The Government could abolish the edited electoral roll which organisations can buy from local authorities and use for any purpose. It is consulting on the issue after a review of Government data handling recommended that it be scrapped.
The review, carried out last year by then Information Commissioner Richard Thomas and Dr Mark Walport, said that the edited register should not be sold and should be abolished.
The Government has now laid out six options ranging from the immediate abolition of the register to doing nothing more than increase public awareness of it, and has requested responses to its consultation.
One of the options is to abolish the register immediately, another is to commit to doing so in the future. The future abolition would happen either after a fixed time period or after a certain percentage of the population had opted out of inclusion in it.
The voter registration form includes a box that can be ticked to opt a voter out of appearing on the 'edited' roll. Before 2002 companies could buy the full electoral register. Since 2002, though, they have only been able to buy the edited version. This contains only the names and addresses of those who have not opted out of it.
The review conducted by Walport and Thomas concluded that data collected for electoral purposes should only be used for those purposes.
"Selling the edited register is an unsatisfactory way for local authorities to treat personal information," it said. "It sends a particularly poor message to the public that personal information collected for something as vital as participation in the democratic process can be sold to ‘anyone for any purpose’. And there is a belief that the sale of the electoral register deters some people from registering at all."
The Government said that it had yet to be convinced that this was the best course of action.
"Whilst the Government is sympathetic to the arguments … that data collected for electoral purposes should only be used for electoral purposes, feedback from others suggests that the abolition of the Edited Register may have an impact on the economy and on wider society," it said.
The six options it has proposed are:
* abolish the Edited Register as soon as practicable;
* set a timescale or ‘trigger point’ for abolition of the Edited Register;
* abolish the Edited Register as soon as practicable, but extend access to the Full Register for other purposes to be decided in light of the consultation;
* retain the Edited Register, but impose restrictions in legislation on who can purchase it and for what purposes;
* replace the current ‘opt out’ provision with an ‘opt in’; or
* improve guidance for the public about the Edited Register.
The Government stressed that the issue to be decided was who could use the electoral register. It was not, it said, a question of the register being made private or secret.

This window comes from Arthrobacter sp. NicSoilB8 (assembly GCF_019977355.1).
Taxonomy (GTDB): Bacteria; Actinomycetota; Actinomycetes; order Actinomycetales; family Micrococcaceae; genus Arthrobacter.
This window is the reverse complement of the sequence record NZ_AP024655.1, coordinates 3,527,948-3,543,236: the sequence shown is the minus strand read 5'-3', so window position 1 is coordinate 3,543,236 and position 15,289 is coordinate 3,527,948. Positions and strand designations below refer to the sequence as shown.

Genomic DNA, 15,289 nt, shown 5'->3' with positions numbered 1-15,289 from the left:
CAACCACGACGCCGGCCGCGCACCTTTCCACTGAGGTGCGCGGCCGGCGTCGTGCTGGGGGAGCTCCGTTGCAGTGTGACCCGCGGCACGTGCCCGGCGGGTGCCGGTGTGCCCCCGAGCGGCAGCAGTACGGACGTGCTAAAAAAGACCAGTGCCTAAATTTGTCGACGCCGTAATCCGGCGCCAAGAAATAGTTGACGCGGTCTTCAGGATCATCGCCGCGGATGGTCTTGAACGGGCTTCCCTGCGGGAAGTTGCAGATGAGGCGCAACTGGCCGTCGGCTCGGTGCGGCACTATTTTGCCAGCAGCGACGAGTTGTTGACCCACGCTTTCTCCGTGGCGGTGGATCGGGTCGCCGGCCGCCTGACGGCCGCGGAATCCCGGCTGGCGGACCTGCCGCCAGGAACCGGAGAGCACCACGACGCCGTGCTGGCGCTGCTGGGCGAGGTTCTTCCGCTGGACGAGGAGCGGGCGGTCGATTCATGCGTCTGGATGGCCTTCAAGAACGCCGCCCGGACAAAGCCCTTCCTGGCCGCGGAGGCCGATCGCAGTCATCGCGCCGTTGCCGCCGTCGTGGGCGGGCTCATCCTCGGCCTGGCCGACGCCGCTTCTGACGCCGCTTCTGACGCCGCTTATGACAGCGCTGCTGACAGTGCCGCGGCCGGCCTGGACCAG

"Since its introduction in the nineteenth century the electoral register has always been a public document," said its consultation document. "A public register of electors is an important safeguard against potential abuses of the electoral system. The primary purpose behind its public accessibility is to allow members of the public and political parties to check the register to ensure that all eligible people who have applied to appear on the register have been included, that details are accurate and that names of ineligible people have not."
The Government's consultation identified benefits and problems with each of the six options. It said that abolishing the edited register immediately would not give organisations enough time to adapt, but that the setting of a 'trigger point' of opt outs would also undermine organisations' abilities to plan effectively.
It said that while the national opt out rate is 40 per cent and rising, it varies from region to region from 20 per cent to 70 per cent.
Abolishing the edited register and allowing the full electoral roll to be used for some commercial activity would in some cases result in even more data being used for commerce, while retaining the register but restricting access to it would pose problems of deciding and regulating who should qualify for access to it, the consultation said.
It said that while making the edited register 'opt in' rather than 'opt out' would better protect privacy and reduce the number of people who appear on the edited register without knowing that they do or understanding the implications of that, it would also drastically reduce the usefulness of the edited register by reducing the number of people on it.
The consultation said that the Government might allow the edited register to continue, but increase public awareness of it and the implications of being on it. It said that this would solve the problem of a low public awareness of the register but would not solve the apparent problem that some people do not register to vote at all because a version of the electoral roll is sold.
The consultation closes on 23 February next year.
See: The consultation (50-page/226KB PDF)
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